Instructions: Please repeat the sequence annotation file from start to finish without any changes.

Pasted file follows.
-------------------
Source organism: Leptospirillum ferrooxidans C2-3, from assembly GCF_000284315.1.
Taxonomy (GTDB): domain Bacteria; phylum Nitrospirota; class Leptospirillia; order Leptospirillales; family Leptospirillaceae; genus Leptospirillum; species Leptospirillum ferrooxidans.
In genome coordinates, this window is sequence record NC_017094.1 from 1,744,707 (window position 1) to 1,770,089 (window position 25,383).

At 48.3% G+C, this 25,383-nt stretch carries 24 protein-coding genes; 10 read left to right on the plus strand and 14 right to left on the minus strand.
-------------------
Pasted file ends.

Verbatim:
Source organism: Leptospirillum ferrooxidans C2-3, from assembly GCF_000284315.1.
Taxonomy (GTDB): domain Bacteria; phylum Nitrospirota; class Leptospirillia; order Leptospirillales; family Leptospirillaceae; genus Leptospirillum; species Leptospirillum ferrooxidans.
In genome coordinates, this window is sequence record NC_017094.1 from 1,744,707 (window position 1) to 1,770,089 (window position 25,383).

At 48.3% G+C, this 25,383-nt stretch carries 24 protein-coding genes; 10 read left to right on the plus strand and 14 right to left on the minus strand.